4) Made new traditions

  • We introduced a new tradition, which involved breaking one of our house rules “no food in the front room.” Every Sunday when my husband left, we had a ‘picnic party’ in the front room. The boys helped putting the food out on party plates and really looked forward to it. I remember a real excitement about Sunday evening, which seemed to take the edge off my husband leaving. Re thinking our ‘rules’ was a real positive.

5) Had a future vision and purpose

  • Lots of conversations with people where focused on how difficult this must be for me, and how tired you must be, running around everywhere while keeping a full time job. My response was always that we can all be busy rushing around doing ‘stuff.’ But the key questions to ask is, are you doing the ‘right stuff?’ The stuff that aligns with your values, your purpose and your future vision? We knew what our future vision was and knew we were collectively working towards it.

Key takeaways

It amazes me how I adapted so well to this full-on schedule, stayed sane, and stayed healthy, whilst holding down a full time job. Obviously my schedule really helped me. But most importantly my self-belief, my resilience, and our common goal of doing this for our future.

  1. Schedule everything – if it’s not in the diary, it’s doesn’t get done
  2. Be responsible – everything you own, has a home
  3. Focus on the positives – what you focus on becomes your reality
  4. Make new traditions – re think your ‘rules’
  5. Have a future vision and purpose – are you doing stuff, or the right stuff?


Significant Emotional Event: Child leaving home

My resilience was tested again, when I decided to set up my business in October 2015. My dad passed away just 2 months later. Then in June 2016 my younger son left home just after his GCSEs. He went to live 2 ½ hours’ drive away. At the time, I noticed I’d filled my life up with ‘stuff.’ My diary was full of client appointments, CPD workshops, concerts, DIY, time with family and friends. There was hardly a space in my day (or night) when something wasn’t booked in!

It felt good, I was in the busy zone! I kept on telling myself that my energy levels were well and truly topped. Yet something really important to me had been put aside.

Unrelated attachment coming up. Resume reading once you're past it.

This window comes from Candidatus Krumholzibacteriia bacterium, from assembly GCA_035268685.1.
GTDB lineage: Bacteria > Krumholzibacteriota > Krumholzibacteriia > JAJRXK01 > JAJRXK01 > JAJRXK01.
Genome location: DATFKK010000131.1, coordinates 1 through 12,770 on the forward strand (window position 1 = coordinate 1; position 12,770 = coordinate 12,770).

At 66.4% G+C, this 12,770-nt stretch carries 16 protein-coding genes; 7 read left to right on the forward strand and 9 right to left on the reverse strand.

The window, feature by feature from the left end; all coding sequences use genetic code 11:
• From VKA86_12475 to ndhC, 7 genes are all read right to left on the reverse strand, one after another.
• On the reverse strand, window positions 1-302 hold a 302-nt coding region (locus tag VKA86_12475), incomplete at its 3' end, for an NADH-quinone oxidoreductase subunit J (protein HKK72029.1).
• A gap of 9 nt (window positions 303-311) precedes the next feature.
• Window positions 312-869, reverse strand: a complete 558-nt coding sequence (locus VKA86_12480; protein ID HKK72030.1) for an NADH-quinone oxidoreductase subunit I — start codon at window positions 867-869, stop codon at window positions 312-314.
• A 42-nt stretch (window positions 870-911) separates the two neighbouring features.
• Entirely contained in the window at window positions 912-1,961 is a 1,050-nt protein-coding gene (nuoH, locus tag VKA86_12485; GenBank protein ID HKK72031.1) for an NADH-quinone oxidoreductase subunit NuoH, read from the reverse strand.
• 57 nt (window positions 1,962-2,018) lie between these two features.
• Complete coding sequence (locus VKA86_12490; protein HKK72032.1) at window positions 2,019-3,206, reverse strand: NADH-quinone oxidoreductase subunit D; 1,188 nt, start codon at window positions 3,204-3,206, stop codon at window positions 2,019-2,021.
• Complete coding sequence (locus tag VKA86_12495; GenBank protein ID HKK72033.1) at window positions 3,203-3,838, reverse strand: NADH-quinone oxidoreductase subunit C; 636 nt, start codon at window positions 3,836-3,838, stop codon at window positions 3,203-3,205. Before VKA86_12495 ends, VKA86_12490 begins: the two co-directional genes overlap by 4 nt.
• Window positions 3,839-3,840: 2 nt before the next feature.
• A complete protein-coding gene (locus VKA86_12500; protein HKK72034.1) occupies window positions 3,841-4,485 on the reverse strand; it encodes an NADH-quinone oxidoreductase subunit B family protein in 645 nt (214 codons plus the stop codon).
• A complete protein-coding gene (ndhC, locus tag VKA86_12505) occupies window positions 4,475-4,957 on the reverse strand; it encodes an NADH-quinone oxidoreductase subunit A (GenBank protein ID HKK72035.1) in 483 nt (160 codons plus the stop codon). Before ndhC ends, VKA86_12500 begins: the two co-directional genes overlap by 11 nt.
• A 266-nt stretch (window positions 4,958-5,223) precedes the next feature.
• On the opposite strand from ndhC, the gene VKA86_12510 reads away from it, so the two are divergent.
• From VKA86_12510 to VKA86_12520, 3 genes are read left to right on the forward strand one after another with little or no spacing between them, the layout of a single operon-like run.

The CPD workshop

I attended a CPD workshop where we talked about the left and right brains. I learnt the left brain which focuses on logic and reason will tend to take over if there are emotions we don’t want to deal with. With the help of the left brain, we’ll close down our hearts and avoid connection. It takes over with logic, creating reasons for tasks that keep us away from the discomfort we fear. The workshop invited us to expand our right brains, open our hearts, be present and connect.

We were invited to notice the constriction we experience when we protected ourselves out of fear. In my case, I knew my son was going away the following day (he had been home for 4 weeks). Yet I had chosen to fill my diary with stuff. When he left home for the first time, I felt a painful sense of loss as it changed my role as a mum. This time I knew it was for much longer, and overwhelmed myself with tasks and appointments to avoid feeling that loss again.

Here’s what I did

1) Opened my heart

  • Reflected on what I’d learnt in the workshop, and acknowledged now was the time to share. I explained to my family what I’d learnt and cancelled my appointments for the next day. I opened my heart and spent the quality time with my son, telling him how much I loved him even though it hurt to see him going away. It’s so easy to get into the habit of asking people how they are, and getting a response of “OK, fine, good.” Opening my heart helped me share more of what was beneath the surface – the real feelings.

2) Took time out

  • I recognised and acknowledged how my busyness was based on my fear of ‘loss.’  I acknowledge how I had constricted myself in the weeks leading up to my son leaving. I’d shut down my feelings, as a form of protection from pain. I changed my working week, so I could visit my son each week. This not only helped to stay connected with my son. But also helped me take time out to be present and enjoy the moments.

Key takeaways

When you realise what’s wrong, that’s your chance to change. Sometimes busyness, even when it is highly productive, can be a symptom of wanting to avoid something difficult or awkward that we don’t feel prepared for emotionally. It’s so important to make the emotional space for ourselves, and those around us, too.

  1. Open your heart – when you feel anxious, that’s the moment to share
  2. Take time out away from the chaos and pressures – acknowledge how much of your busyness is actually self-protection